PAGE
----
Leaked Apple Document Outlines Apple's iPhone Repair Rules

Discussion in 'MacRumors.com News Discussion' started by MacRumors, Sep 1, 2017.

  1. MacRumors macrumors bot


    Apr 12, 2001

    A leaked Apple "Visual/Mechanical Inspection Guide" shared this afternoon by Business Insider provides some insight into how Apple's repair policies work, highlighting how Apple determines when to offer an in-warranty repair, an out-of-warranty repair, or a denial of service.

    Dated March 3, 2017, the document is known internally as the "VMI" and covers the iPhone 6, 6s, and 7, along with Plus models. An Apple technician told Business Insider that there's a similar document for all of its products, and that it's generally used for training.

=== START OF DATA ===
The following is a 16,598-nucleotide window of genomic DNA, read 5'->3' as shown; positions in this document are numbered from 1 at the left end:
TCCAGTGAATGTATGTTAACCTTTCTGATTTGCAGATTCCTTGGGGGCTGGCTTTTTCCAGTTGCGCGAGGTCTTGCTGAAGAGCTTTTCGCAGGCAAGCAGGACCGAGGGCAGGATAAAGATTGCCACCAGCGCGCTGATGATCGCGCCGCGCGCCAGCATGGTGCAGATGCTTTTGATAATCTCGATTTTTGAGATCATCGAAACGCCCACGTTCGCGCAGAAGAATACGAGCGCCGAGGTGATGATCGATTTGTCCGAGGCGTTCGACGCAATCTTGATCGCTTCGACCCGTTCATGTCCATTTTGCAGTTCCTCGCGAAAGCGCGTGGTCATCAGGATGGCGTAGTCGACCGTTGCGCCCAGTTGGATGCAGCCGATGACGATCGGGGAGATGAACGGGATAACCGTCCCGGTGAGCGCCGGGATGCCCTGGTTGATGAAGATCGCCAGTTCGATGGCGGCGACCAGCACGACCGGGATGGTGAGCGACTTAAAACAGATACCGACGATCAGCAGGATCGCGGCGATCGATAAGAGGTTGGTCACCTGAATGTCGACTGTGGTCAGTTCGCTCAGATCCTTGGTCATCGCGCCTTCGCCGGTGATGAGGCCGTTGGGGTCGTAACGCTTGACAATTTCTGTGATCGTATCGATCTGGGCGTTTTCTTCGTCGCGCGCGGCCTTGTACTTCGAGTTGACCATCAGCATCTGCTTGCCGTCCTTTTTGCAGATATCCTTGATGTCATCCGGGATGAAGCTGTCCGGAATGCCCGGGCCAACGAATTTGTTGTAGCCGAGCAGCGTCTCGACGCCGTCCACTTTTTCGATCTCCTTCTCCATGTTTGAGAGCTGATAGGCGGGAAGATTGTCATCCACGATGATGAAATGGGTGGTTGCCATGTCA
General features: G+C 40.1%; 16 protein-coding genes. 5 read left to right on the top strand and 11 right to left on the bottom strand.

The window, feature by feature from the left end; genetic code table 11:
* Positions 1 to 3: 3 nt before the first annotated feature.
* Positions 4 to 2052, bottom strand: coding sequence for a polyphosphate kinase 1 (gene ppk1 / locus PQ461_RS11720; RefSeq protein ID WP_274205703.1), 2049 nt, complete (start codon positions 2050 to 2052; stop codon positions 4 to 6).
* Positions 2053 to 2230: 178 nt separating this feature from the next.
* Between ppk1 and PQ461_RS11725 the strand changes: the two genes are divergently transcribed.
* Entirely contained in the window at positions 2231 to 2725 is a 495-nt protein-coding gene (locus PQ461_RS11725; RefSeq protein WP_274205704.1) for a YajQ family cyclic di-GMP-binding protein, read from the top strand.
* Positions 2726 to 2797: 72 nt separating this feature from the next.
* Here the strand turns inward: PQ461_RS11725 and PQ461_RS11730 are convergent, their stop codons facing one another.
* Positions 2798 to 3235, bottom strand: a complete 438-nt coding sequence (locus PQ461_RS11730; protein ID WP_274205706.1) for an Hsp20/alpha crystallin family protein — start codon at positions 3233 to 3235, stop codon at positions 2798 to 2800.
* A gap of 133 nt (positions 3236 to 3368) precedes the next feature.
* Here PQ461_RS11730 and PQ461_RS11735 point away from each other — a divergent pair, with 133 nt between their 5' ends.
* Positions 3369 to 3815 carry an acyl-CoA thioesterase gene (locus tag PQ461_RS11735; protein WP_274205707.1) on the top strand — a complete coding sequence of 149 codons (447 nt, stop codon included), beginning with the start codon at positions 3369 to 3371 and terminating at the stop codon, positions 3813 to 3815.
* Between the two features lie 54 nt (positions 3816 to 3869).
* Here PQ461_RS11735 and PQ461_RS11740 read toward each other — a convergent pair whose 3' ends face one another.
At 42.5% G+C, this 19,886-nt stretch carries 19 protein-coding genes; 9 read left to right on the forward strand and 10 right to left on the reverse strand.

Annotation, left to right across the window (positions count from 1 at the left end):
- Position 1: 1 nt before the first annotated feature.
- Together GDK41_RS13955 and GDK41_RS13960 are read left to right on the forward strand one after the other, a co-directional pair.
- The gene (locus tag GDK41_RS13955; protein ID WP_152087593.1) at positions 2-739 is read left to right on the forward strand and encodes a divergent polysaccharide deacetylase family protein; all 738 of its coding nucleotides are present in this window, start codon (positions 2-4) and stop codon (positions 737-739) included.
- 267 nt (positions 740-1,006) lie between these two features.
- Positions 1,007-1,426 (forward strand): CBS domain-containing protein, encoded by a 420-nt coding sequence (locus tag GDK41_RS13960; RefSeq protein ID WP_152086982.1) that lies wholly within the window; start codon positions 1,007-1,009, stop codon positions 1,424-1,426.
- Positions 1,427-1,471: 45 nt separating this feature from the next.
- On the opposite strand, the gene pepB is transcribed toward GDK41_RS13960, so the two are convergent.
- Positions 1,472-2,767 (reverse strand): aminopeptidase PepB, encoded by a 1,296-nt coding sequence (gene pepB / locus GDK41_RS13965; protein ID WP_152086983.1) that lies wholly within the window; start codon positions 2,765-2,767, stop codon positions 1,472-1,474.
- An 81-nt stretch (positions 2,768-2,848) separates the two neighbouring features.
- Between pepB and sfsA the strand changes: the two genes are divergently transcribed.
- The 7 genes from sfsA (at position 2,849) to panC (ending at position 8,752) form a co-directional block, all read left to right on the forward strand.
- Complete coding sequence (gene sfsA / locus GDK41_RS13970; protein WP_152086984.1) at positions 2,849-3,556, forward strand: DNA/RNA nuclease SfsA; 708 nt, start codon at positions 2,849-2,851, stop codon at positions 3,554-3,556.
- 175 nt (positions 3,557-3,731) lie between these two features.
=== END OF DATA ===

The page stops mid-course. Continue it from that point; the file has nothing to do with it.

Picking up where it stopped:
The guide is divided into three sections. The green section denotes problems where Apple will provide a warranty service, the yellow covers issues where Apple will offer out-of-warranty repairs, and the red section contains examples of issues Apple will refuse to fix.

    Click to enlarge​

    Debris under the display glass, a pixel anomaly, FaceTime camera foam misalignment, and a single hairline crack to the front glass are all problems that Apple will fix under warranty, even if there's additional accidental or liquid damage to the device. These are the only issues that can be fixed automatically even with additional damage to a device.

    Apple will provide out-of-warranty replacements for liquid damage confirmed by the user, evidence of corrosion, LCD fractures, camera damage from lasers, cracks at a point of impact, damaged Lightning/audio/microphone components, extreme abrasion or puncture holes, and a bent or split enclosure.